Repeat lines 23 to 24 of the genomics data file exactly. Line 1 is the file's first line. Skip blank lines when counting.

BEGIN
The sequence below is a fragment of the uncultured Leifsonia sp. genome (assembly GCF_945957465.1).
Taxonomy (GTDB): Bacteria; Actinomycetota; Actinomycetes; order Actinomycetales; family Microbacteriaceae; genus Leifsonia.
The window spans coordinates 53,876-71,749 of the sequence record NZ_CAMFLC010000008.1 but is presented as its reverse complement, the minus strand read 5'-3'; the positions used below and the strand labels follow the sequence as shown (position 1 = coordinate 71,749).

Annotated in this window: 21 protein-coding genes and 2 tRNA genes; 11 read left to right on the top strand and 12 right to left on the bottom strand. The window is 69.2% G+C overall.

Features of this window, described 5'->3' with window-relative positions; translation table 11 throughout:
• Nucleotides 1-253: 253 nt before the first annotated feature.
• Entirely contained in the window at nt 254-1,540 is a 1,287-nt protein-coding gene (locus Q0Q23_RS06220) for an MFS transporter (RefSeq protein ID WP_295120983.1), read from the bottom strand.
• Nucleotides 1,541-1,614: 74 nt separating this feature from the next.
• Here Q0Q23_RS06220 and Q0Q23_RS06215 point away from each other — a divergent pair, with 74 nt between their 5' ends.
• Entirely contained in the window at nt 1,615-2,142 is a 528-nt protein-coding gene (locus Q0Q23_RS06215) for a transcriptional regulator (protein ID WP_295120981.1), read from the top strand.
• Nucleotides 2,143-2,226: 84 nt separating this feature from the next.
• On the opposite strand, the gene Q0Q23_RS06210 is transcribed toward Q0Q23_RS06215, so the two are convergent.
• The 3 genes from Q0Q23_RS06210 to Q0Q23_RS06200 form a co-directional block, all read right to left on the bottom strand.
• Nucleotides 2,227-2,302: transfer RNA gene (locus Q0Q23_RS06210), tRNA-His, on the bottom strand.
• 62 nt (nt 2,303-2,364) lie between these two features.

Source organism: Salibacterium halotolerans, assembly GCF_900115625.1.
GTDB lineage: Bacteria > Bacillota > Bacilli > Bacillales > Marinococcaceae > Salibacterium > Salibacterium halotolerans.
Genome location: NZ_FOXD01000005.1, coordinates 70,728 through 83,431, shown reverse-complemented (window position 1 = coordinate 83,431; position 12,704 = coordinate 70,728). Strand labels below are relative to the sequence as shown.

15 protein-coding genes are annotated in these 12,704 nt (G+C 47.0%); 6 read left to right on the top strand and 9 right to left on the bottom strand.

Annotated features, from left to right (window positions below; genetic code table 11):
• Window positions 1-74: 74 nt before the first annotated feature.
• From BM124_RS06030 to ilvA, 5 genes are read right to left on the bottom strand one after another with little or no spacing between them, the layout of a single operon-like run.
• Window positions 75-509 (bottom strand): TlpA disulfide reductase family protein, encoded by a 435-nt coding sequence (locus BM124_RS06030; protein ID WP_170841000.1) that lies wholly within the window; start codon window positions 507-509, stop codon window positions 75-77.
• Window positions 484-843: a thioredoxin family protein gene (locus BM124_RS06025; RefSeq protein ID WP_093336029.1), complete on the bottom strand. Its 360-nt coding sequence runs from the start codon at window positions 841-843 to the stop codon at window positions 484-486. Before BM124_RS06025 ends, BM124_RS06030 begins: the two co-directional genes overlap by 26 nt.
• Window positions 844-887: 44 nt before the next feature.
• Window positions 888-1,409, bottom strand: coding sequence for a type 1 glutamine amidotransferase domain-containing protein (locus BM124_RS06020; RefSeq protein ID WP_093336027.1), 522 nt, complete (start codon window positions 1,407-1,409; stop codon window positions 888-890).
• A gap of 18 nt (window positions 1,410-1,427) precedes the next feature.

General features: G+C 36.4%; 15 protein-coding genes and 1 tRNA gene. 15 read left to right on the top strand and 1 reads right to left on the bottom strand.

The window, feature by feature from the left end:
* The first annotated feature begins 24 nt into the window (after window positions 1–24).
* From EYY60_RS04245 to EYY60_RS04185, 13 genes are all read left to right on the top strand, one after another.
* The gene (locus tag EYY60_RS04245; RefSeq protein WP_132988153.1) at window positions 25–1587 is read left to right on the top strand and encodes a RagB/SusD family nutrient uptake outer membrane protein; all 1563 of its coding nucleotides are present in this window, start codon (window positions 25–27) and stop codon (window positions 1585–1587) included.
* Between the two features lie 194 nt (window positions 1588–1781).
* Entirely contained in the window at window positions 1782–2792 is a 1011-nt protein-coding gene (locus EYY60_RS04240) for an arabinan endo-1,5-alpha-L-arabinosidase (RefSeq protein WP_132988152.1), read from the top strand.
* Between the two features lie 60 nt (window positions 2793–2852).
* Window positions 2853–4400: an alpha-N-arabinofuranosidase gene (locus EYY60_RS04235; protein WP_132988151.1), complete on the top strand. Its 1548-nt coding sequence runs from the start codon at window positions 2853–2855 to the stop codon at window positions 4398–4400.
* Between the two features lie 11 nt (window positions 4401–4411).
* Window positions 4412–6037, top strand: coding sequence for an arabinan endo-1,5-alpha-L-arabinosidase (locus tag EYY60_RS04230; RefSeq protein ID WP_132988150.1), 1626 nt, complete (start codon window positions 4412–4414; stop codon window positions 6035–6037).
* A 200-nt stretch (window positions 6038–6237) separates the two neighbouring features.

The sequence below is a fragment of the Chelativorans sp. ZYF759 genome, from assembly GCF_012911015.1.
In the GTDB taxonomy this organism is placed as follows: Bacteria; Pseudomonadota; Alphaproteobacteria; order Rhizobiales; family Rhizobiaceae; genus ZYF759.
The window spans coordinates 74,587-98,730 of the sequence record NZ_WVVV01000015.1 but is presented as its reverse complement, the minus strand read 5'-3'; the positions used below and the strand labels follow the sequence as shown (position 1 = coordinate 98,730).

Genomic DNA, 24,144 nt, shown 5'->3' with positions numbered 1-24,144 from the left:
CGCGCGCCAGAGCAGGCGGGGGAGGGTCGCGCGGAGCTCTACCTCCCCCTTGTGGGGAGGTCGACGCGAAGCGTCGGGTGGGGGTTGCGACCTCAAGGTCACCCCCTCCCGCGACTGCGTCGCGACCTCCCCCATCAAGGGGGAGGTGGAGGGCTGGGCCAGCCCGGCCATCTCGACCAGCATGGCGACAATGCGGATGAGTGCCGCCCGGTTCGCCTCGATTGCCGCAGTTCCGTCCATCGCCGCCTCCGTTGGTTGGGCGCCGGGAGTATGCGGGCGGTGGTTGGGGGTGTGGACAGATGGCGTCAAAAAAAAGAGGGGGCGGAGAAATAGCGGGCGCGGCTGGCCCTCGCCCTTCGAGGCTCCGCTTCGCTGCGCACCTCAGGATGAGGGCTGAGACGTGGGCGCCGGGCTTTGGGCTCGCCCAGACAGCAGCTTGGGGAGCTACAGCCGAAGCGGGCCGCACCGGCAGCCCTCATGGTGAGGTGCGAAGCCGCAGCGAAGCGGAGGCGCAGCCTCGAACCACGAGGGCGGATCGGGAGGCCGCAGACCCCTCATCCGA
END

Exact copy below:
• Window positions 75-509 (bottom strand): TlpA disulfide reductase family protein, encoded by a 435-nt coding sequence (locus BM124_RS06030; protein ID WP_170841000.1) that lies wholly within the window; start codon window positions 507-509, stop codon window positions 75-77.
• Window positions 484-843: a thioredoxin family protein gene (locus BM124_RS06025; RefSeq protein ID WP_093336029.1), complete on the bottom strand. Its 360-nt coding sequence runs from the start codon at window positions 841-843 to the stop codon at window positions 484-486. Before BM124_RS06025 ends, BM124_RS06030 begins: the two co-directional genes overlap by 26 nt.